Insights from Quadrant

Herd immunity
to common sense

Sheltering at home from the Xi Plague and Victorian Premier Daniel Andrews’ panic-enforcement squads, otherwise known as VicPol, friend of Quadrant Steve Kates has been revisiting favourite books. He writes:

Talking to friends on the left (actually they are almost entirely my wife’s friends) never fails to astonish me about how lock-step they all are with whatever happens to be the latest ideological fashion statement. I am often taken by surprise since it is difficult to keep up with the what beliefs are in or out, but it only requires a conversation with any one of them and I find myself right up to date.

It reminded me of one of my favourite books of my youth, The Midwich Cuckoos by John Wyndam. I read every one of his books when I was a lad, the most famous being The Day of the Triffids. All of Wyndam’s books are astonishing reads and it seems all are still in print. But  Cuckoos remains the one I have loved the most, and it seems absolutely relevant to understanding the mentality on the Left. I will describe the plot but from the movie made from the book, Village of the Damned (1960 film). The book is better, an absolute page turner. From these plot details of the film you will see how relevant the book is to the mind-numbing sameness of the belief structures on the Left.

The inhabitants of the British village of Midwich suddenly fall unconscious, as does anyone entering the village. Two months later, all women and girls of child-bearing age in the affected area are discovered to be pregnant. All the women give birth on the same day. Their children have a powerful telepathic bond with one another. They can communicate with each other over great distances, and as one learns something, so do the others.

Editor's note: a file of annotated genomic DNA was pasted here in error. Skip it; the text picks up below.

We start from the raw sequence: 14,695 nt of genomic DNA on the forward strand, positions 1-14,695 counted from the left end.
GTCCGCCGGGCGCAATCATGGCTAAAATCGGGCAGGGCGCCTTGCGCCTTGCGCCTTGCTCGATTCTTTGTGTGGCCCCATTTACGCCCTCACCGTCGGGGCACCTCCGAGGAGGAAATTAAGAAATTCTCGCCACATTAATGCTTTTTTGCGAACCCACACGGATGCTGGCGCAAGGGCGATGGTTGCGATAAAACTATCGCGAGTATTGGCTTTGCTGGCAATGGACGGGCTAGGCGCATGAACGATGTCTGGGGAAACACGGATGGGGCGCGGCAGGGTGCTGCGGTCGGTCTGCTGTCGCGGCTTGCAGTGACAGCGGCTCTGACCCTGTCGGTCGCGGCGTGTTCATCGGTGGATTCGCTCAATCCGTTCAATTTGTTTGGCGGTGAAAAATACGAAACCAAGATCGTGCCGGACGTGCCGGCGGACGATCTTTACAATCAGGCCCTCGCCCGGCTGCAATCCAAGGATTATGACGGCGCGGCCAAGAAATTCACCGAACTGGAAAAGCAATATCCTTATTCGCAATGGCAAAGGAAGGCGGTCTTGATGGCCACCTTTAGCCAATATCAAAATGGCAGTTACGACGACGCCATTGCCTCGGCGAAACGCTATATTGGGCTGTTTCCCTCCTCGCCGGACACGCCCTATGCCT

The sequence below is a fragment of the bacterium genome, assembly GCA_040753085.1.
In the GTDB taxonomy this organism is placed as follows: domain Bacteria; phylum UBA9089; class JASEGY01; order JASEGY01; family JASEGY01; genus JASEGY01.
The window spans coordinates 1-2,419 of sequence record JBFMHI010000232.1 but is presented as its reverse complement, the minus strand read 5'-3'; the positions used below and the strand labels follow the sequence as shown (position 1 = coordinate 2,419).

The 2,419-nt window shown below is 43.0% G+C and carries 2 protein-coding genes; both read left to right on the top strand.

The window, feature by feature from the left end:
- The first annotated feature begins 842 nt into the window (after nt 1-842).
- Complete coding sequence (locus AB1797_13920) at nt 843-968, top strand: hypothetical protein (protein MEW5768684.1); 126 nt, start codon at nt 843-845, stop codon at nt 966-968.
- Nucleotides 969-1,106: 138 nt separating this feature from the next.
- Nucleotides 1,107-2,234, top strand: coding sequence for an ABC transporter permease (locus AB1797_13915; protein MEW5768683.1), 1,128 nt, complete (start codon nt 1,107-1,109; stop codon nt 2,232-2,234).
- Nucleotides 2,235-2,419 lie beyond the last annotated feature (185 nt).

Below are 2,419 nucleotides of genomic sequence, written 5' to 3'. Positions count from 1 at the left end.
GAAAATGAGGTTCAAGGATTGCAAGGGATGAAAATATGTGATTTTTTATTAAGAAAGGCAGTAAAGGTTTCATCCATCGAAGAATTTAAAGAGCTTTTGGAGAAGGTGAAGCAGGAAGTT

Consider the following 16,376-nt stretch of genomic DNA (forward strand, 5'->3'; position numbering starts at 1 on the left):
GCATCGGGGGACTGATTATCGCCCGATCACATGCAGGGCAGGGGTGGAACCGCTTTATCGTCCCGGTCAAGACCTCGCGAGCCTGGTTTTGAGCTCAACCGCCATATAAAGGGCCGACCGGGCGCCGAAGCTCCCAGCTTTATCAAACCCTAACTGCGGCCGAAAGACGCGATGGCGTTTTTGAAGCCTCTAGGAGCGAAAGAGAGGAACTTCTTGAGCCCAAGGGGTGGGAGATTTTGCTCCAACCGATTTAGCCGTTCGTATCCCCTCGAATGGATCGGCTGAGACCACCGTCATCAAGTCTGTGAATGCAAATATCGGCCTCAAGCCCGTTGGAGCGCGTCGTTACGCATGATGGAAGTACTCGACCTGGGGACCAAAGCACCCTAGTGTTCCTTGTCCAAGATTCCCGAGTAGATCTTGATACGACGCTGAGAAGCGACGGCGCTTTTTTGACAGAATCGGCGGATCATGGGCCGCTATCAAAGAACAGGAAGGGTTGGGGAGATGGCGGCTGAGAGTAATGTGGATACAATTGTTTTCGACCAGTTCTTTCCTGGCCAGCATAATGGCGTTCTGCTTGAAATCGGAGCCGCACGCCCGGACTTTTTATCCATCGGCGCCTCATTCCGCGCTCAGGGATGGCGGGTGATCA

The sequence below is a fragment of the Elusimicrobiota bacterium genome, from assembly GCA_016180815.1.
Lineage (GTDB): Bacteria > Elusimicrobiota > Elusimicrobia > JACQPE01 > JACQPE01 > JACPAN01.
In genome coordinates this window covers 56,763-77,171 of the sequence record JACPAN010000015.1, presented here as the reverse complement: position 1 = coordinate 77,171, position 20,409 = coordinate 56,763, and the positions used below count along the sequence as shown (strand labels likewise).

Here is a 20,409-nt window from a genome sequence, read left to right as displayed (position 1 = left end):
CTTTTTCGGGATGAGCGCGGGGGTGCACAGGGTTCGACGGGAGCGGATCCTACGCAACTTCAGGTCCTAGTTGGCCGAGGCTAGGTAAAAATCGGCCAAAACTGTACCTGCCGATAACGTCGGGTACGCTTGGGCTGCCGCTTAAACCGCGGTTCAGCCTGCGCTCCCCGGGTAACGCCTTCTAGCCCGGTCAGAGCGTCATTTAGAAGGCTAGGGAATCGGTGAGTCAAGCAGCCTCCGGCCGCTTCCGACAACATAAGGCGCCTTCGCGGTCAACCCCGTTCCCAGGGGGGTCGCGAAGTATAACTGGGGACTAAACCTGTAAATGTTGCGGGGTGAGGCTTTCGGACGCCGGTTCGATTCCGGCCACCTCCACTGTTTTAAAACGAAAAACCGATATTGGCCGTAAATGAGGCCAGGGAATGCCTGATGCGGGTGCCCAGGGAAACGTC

At age three, the children dress impeccably, always walk as a group, speak in an adult manner, and behave maturely, but show no conscience or love, and demonstrate a coldness to others, causing the villagers to fear and be repulsed by them. The children begin to exhibit the power to read minds and to force people to do things against their will. Zellaby, whose “son” David is one of the children, is eager to work with them. Zellaby compares the children’s resistance to reasoning with a brick wall and uses this motif as self-protection against their mind reading after the children’s inhuman nature becomes clear to him.

It may even be that Wyndam wrote the book as a caricature of the mentality on the left in his own time, published as it was in the midst of the cold war (1957). Whether or not that was his intention, it certainly fits the mould today.

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